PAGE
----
1. Volunteers are busy people. They have a limited amount of time to donate, so they don’t have lots of time for a bunch of extra meetings. And they don’t read all the e-mails we send out. After all, I don't read every e-mail that ends up in my drop box either.
2. The need clear directions. A written job description, including time commitments, is appreciated by many of them.
3. They want to succeed, help the church, meet expectations, and please their church leaders. More importantly, they want to please God.
4. They want to feel good about what they do. Check boxes and completing simple tasks are UNinspiring. They want to be part of something that leads to results, not continuously plugging away without seeing success.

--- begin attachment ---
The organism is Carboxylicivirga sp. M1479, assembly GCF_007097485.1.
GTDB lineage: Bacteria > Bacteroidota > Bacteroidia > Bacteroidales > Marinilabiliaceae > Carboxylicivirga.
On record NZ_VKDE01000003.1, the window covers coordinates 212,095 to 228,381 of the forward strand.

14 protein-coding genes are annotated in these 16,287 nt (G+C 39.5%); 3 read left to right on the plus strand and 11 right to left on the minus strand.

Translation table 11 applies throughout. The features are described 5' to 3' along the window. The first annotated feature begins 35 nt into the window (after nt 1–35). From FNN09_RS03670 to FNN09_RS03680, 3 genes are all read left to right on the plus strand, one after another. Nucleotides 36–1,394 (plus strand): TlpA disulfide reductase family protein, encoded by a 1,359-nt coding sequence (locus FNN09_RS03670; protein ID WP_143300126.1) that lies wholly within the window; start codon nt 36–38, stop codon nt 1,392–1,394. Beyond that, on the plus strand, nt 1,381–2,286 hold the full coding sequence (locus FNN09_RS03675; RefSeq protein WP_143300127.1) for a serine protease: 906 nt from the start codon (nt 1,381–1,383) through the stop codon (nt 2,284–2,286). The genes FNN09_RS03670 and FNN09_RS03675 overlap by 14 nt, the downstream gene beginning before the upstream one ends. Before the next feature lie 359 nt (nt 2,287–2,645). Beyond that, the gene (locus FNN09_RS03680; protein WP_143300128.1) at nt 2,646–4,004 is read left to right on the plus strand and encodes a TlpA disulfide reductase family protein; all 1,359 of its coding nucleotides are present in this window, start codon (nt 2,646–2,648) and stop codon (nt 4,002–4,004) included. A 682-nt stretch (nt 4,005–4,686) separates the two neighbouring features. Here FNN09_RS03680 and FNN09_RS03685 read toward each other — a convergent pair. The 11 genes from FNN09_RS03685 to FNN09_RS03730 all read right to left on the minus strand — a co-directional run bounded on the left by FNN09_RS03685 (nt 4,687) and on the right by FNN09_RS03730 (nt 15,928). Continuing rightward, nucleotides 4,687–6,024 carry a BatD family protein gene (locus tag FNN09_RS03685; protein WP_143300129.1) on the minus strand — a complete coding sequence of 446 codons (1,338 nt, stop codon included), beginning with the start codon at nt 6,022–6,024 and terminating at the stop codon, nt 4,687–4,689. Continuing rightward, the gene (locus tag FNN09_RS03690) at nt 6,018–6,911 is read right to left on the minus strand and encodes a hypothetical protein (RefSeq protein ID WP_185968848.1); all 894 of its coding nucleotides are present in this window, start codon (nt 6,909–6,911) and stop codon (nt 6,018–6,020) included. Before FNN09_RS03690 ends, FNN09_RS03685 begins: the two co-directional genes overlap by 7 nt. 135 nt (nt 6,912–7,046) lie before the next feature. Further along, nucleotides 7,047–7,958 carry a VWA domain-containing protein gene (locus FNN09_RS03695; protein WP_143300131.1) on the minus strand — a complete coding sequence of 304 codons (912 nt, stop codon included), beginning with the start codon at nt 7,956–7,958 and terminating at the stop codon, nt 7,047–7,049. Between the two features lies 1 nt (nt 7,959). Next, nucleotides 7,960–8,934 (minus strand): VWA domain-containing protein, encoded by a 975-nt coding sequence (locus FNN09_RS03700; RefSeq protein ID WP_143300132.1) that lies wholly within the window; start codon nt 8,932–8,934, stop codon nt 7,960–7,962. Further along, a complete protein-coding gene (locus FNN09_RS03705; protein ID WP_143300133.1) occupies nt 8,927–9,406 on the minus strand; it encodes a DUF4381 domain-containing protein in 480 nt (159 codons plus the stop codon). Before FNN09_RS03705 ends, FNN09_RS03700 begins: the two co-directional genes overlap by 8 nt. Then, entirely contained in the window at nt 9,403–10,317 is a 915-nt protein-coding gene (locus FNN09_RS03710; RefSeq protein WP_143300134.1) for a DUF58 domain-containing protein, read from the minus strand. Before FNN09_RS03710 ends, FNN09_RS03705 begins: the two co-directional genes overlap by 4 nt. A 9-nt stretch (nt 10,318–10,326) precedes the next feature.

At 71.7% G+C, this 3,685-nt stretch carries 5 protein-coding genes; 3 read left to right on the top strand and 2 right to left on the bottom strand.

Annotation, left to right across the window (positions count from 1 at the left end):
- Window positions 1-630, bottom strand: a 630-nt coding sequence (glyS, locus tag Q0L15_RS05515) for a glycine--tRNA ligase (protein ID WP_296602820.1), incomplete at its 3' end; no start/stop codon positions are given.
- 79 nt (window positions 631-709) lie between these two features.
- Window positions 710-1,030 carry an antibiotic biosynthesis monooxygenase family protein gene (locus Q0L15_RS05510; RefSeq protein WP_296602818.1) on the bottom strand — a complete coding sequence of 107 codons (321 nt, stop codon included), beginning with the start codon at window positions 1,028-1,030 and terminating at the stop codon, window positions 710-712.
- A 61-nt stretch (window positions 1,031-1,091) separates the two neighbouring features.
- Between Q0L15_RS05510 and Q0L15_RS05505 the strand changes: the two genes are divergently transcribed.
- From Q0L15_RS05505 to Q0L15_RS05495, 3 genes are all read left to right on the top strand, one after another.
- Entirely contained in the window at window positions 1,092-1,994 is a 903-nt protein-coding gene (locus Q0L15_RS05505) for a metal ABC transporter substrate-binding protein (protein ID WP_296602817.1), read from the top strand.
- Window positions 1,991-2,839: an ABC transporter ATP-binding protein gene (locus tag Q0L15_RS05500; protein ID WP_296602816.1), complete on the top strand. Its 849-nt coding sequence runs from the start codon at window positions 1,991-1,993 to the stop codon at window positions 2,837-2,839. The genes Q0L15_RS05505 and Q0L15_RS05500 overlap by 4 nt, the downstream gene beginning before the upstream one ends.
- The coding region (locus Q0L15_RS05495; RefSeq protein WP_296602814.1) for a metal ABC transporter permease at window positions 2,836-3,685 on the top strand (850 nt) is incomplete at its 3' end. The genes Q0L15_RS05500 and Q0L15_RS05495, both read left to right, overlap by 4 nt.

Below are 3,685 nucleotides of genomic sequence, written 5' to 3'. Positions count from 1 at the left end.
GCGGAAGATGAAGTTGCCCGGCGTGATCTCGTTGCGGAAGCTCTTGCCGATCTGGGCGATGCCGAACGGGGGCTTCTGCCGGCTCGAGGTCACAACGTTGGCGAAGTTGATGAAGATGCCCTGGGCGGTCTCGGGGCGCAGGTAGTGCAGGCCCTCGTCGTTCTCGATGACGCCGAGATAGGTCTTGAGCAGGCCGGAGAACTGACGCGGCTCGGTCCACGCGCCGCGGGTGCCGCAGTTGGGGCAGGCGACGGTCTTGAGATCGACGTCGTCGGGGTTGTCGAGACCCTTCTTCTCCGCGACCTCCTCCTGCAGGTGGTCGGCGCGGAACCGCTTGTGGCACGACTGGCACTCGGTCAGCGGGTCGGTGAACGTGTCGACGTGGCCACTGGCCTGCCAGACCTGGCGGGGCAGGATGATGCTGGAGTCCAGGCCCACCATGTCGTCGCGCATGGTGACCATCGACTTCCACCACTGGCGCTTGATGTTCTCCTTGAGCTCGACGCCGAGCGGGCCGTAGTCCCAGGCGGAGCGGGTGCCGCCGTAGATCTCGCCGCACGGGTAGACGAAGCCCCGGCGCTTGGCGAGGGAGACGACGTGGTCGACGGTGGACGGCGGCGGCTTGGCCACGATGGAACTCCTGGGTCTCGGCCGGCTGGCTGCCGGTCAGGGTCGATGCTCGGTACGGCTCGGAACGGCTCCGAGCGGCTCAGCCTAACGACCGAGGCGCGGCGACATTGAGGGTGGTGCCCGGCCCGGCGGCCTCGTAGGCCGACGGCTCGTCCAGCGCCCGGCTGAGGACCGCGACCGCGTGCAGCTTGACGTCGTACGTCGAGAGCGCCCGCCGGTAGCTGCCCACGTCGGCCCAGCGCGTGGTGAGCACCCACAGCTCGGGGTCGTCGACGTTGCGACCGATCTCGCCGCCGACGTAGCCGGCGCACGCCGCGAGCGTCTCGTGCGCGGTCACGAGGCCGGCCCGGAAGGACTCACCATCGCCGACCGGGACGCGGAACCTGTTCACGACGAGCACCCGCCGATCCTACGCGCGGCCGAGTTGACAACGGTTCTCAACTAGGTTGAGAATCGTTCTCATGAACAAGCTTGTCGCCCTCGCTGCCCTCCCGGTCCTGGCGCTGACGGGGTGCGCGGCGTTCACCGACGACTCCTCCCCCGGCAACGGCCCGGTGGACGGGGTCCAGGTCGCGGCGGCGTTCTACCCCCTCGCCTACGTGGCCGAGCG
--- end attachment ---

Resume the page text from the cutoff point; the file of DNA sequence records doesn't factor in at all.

5. Their only reward shouldn’t be in heaven. Appreciating people isn’t expensive. Recognition and information are two great ways to appreciate people.
6. They need a break. No volunteer should be asked to commit to a position for life. This is especially true of children’s ministry workers.
7. They need someone to care for them. As pastors we are their shepherd, not just a leader. Personally. Family. Spiritually. Does someone know their children by name?
8. People have to be “asked” to serve. General requests from the stage or appeals in the bulletin get very few results. Ask people personally.
9. They need development. Not all volunteers are leaders. Some are doers. We are must train and develop people, not simply use them to get stuff done. This requires coaching, not just delegating.
10. Volunteers are the greatest asset PCC has.